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University of Michigan searching for staffer to tackle 'cultural appropriation prevention

The University of Michigan is looking to hire a “bias incident prevention and response coordinator" who will target “students of concern” and “enact cultural appropriation prevention initiatives." (Image source: YouTube screenshot)

Amid the growing movement of colleges allocating money to enforce political correctness, the University of Michigan is looking to hire a “bias incident prevention and response coordinator" who will — among other things — “enact cultural appropriation prevention initiatives."

The coordinator also must ensure that Expect Respect — a school campaign aimed at making the campus "inclusive and welcoming to conflicting ideas and diverse voices" — is introduced in orientation programs, according to a job posting on the college's website.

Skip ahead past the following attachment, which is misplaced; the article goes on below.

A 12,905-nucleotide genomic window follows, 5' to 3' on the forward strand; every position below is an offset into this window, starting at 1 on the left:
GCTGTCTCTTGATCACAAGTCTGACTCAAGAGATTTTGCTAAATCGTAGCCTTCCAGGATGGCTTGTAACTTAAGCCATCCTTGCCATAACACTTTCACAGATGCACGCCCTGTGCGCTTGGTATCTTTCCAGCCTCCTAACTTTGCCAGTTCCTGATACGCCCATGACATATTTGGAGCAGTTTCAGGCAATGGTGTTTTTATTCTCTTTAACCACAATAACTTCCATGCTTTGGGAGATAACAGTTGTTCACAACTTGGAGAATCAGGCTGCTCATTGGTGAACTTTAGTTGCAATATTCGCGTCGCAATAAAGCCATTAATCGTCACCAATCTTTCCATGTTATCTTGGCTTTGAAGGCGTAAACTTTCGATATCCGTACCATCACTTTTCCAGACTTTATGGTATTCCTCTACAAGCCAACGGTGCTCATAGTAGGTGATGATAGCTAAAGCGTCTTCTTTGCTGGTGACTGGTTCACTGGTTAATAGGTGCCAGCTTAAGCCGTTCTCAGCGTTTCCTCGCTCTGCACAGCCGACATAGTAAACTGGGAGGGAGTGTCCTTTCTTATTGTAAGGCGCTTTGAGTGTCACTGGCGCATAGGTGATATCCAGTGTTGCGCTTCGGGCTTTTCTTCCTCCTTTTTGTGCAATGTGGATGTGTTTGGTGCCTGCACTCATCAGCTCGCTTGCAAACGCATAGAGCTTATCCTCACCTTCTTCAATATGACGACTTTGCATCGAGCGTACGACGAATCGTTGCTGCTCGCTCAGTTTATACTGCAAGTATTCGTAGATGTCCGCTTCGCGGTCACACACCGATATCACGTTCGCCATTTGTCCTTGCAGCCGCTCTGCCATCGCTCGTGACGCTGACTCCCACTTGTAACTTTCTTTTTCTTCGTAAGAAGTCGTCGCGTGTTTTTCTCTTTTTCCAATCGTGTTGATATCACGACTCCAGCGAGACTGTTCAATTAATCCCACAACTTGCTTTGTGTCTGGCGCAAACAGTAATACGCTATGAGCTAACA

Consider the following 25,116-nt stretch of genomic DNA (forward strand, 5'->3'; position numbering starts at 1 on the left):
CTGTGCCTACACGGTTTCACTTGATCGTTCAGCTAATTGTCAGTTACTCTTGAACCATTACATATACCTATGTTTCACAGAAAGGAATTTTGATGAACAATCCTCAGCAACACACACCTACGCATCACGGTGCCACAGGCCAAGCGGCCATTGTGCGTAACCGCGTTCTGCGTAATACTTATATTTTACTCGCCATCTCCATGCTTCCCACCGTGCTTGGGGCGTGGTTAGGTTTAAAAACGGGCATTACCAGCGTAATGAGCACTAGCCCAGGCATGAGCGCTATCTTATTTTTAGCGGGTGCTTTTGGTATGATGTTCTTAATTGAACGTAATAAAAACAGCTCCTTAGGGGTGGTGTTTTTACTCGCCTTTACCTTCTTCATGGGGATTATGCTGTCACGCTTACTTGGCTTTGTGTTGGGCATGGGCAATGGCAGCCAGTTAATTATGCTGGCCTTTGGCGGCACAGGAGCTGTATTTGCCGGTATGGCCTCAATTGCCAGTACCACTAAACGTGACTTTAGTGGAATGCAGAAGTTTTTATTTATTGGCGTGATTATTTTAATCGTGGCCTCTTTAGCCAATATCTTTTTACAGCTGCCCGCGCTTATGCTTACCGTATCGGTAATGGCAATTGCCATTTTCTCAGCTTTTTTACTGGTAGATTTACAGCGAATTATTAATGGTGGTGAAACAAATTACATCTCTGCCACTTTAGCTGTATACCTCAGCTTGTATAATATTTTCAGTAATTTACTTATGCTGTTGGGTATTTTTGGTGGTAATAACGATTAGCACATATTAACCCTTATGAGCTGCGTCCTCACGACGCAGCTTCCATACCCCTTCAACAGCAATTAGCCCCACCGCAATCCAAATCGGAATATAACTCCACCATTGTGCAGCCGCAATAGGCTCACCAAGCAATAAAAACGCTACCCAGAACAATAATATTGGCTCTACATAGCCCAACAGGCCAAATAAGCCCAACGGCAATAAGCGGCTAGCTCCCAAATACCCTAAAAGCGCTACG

The full-time gig — which pays a starting salary in the range of $46,000 to $57,000 — also requires the coordinator to partner "with other campus and divisional social justice initiatives" and develop and maintain "strong working relationships with identity-based student organizations."

The coordinator will also provide "a safe listening space in which to offer compassion, support, and guidance to students" who are "experiencing bias and challenges associated with campus climate" and also assist "students in locating and obtaining emergency funding in crisis situations" and teach and coach "students to develop and demonstrate problem solving and self-advocacy skills."

Given the nature of the job, the coordinator should be prepared to "work unpredictable early morning, evening and weekend hours in response to the emergent needs of students and the campus community."

Recently, minority students at the school reportedly said they felt “marginalized” because of “imposing” and “masculine” wood paneling in a historic building on campus.

And a University of Michigan history professor noted in a May op-ed that 23-year-old pop singer Ariana Grande is better at handling counterterrorism than Secretary of Defense James Mattis.

(H/T: Campus Reform)

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